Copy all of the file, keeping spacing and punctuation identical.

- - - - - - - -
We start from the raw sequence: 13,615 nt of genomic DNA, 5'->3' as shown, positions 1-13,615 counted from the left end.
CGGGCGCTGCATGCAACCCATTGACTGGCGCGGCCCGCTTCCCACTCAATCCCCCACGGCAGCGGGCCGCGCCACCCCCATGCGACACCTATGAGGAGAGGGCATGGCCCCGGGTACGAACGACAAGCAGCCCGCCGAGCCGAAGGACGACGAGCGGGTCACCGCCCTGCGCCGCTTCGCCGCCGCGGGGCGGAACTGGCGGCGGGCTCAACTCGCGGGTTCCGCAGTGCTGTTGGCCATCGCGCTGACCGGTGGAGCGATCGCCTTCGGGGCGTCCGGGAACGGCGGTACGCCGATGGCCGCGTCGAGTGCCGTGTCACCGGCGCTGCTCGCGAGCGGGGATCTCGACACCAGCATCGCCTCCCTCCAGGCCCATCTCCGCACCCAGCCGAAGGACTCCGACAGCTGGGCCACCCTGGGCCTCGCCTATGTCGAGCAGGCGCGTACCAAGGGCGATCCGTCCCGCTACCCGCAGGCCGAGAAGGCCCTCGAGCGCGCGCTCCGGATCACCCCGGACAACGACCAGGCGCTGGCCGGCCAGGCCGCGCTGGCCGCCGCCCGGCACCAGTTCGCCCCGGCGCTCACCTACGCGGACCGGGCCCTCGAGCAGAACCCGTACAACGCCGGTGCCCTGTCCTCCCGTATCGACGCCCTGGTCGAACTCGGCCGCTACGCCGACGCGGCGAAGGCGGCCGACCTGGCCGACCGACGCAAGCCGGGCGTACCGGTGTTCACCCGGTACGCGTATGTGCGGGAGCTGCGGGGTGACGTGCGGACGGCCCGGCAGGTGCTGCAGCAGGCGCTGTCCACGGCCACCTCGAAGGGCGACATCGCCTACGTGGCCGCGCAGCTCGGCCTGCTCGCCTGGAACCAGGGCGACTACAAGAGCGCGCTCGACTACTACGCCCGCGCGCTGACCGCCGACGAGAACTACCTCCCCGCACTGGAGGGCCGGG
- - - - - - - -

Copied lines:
We start from the raw sequence: 13,615 nt of genomic DNA, 5'->3' as shown, positions 1-13,615 counted from the left end.
CGGGCGCTGCATGCAACCCATTGACTGGCGCGGCCCGCTTCCCACTCAATCCCCCACGGCAGCGGGCCGCGCCACCCCCATGCGACACCTATGAGGAGAGGGCATGGCCCCGGGTACGAACGACAAGCAGCCCGCCGAGCCGAAGGACGACGAGCGGGTCACCGCCCTGCGCCGCTTCGCCGCCGCGGGGCGGAACTGGCGGCGGGCTCAACTCGCGGGTTCCGCAGTGCTGTTGGCCATCGCGCTGACCGGTGGAGCGATCGCCTTCGGGGCGTCCGGGAACGGCGGTACGCCGATGGCCGCGTCGAGTGCCGTGTCACCGGCGCTGCTCGCGAGCGGGGATCTCGACACCAGCATCGCCTCCCTCCAGGCCCATCTCCGCACCCAGCCGAAGGACTCCGACAGCTGGGCCACCCTGGGCCTCGCCTATGTCGAGCAGGCGCGTACCAAGGGCGATCCGTCCCGCTACCCGCAGGCCGAGAAGGCCCTCGAGCGCGCGCTCCGGATCACCCCGGACAACGACCAGGCGCTGGCCGGCCAGGCCGCGCTGGCCGCCGCCCGGCACCAGTTCGCCCCGGCGCTCACCTACGCGGACCGGGCCCTCGAGCAGAACCCGTACAACGCCGGTGCCCTGTCCTCCCGTATCGACGCCCTGGTCGAACTCGGCCGCTACGCCGACGCGGCGAAGGCGGCCGACCTGGCCGACCGACGCAAGCCGGGCGTACCGGTGTTCACCCGGTACGCGTATGTGCGGGAGCTGCGGGGTGACGTGCGGACGGCCCGGCAGGTGCTGCAGCAGGCGCTGTCCACGGCCACCTCGAAGGGCGACATCGCCTACGTGGCCGCGCAGCTCGGCCTGCTCGCCTGGAACCAGGGCGACTACAAGAGCGCGCTCGACTACTACGCCCGCGCGCTGACCGCCGACGAGAACTACCTCCCCGCACTGGAGGGCCGGG